Last week the Japanese ¥ became the lightening rod of financial stress that threatened to push the country back into deflation. The currency had grown by 9% against the US$ since the Bank of Japan (BoJ) cut interest rates at the end of January to below 0% for the first time.
The value of the ¥ rose as safe haven flows poured into the country whipping out all the depreciation effects of the “weak Yen” policy over the past fifteen months. The Japanese authorities are losing their ability to drive down their currency and counter the grip of deflation. Negative interest rates have therefore backfired and hurt the BoJ. This development has been a disaster for Governor Haruhiko Kuroda who pushed through the negative interest rates against strong protests from half the banks voting board members.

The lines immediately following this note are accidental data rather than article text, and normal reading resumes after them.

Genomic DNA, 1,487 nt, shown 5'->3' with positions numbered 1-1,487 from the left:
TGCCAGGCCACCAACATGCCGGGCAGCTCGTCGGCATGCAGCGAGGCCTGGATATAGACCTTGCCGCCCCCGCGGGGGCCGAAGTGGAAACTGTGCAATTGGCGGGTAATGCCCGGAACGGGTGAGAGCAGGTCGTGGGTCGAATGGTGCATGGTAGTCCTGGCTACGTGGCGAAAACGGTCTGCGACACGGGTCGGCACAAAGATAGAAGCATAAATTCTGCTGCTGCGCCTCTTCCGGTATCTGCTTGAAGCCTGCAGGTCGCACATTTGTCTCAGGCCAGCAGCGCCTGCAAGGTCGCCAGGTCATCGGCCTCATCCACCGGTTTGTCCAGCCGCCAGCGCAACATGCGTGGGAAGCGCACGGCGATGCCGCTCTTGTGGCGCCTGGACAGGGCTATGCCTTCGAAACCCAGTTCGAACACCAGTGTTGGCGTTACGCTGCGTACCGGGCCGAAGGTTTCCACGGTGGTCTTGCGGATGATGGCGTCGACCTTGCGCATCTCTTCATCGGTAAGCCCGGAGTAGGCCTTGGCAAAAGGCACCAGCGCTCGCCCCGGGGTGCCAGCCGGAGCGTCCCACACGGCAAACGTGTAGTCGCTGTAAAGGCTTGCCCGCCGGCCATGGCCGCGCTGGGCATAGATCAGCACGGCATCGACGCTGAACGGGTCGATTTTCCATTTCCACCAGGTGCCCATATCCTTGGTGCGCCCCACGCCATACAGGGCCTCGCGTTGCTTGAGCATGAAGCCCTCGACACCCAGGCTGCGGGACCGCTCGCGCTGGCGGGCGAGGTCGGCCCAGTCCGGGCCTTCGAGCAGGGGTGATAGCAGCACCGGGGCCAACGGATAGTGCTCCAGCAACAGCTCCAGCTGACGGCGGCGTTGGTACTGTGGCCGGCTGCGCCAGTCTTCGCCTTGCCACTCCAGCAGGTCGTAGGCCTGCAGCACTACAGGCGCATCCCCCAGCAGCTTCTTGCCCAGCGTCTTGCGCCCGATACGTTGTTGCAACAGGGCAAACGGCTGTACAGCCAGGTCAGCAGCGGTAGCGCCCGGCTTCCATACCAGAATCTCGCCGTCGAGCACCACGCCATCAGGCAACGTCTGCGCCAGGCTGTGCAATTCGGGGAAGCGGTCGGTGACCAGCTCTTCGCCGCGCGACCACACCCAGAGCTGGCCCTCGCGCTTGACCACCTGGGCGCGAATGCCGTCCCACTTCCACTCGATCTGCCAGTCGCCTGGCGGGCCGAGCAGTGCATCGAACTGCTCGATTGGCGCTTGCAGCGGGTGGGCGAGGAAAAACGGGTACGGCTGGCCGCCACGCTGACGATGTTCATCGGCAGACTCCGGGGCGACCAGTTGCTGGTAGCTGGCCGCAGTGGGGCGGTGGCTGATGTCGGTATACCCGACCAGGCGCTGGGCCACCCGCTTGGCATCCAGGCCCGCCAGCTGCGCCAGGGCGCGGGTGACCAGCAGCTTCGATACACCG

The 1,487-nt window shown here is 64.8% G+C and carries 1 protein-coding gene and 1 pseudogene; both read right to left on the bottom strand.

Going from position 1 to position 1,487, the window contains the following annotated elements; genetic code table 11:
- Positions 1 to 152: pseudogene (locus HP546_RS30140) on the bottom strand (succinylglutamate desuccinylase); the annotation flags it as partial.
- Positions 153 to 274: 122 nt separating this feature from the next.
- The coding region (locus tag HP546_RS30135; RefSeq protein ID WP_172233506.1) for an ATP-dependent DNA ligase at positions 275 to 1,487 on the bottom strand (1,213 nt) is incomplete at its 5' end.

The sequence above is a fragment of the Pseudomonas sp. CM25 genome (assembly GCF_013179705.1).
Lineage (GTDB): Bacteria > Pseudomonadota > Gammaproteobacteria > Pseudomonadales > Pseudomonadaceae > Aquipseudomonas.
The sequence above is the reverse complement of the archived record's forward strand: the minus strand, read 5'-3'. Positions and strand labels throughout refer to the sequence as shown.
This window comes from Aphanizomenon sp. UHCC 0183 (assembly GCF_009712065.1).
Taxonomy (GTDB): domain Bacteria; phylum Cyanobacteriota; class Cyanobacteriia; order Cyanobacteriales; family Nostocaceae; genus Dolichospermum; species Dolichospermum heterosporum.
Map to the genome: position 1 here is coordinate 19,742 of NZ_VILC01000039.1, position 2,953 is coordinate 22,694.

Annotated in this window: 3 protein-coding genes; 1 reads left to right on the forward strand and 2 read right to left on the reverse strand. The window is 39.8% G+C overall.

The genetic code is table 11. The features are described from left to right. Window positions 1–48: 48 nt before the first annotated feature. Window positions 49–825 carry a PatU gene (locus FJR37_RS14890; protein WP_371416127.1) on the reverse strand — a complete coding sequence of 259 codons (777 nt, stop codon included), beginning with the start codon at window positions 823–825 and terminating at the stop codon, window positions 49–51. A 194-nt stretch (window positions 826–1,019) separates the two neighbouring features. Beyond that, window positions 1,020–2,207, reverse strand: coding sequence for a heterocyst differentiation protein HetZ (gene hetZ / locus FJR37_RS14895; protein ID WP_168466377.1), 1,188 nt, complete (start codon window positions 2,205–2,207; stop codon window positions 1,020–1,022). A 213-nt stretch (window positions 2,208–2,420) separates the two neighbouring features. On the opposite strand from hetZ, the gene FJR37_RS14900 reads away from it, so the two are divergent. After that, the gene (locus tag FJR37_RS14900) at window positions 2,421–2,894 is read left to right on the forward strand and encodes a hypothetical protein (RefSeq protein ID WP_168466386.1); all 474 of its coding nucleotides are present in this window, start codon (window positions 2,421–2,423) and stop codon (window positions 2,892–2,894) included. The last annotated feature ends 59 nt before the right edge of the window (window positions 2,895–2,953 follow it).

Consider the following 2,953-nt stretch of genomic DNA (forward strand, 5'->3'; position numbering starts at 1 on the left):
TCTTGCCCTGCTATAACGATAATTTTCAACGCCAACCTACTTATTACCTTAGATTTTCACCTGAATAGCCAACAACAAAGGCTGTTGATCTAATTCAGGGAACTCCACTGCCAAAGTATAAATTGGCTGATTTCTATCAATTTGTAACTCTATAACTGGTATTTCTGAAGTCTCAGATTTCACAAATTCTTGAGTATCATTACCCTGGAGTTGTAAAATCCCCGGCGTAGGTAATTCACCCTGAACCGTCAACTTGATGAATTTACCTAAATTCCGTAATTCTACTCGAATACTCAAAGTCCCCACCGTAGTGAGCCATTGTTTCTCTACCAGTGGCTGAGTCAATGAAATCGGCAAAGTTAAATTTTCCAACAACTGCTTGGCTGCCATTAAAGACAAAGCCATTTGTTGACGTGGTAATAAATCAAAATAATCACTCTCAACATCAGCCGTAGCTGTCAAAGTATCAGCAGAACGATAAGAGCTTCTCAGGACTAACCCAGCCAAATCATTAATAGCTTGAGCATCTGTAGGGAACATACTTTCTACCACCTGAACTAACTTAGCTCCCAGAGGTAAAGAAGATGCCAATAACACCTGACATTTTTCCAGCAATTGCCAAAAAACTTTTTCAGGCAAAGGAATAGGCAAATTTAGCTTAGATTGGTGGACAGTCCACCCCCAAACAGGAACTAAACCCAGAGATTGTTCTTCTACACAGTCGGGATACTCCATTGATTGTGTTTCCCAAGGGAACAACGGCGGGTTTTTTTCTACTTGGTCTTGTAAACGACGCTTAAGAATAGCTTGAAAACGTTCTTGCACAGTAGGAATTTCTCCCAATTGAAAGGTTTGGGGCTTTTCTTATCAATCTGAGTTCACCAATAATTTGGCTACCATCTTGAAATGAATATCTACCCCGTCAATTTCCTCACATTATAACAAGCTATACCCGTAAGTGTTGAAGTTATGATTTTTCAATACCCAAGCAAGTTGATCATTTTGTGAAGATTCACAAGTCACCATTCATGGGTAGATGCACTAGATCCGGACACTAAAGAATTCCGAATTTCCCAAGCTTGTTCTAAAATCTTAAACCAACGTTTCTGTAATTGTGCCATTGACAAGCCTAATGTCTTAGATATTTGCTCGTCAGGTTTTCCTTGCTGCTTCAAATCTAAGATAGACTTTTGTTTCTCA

The ¥ position has been amplified by the effects of quantitative easing. The bank has been buying backUS$70bn of government bonds each month and has now bought about 1/3 of the countries US$9.3tr public debt.
This decline in interest rates and low bond yields has pushed Japanese Banks, life insurers and pension funds to move out of government bonds and into equities as a deliberate policy to push down the Yen. Unfortunately for these new equity investors Japans main Nikkei 225 index has fallen heavily on the rise of the Yen and the lack of control the country seems to have over deflation.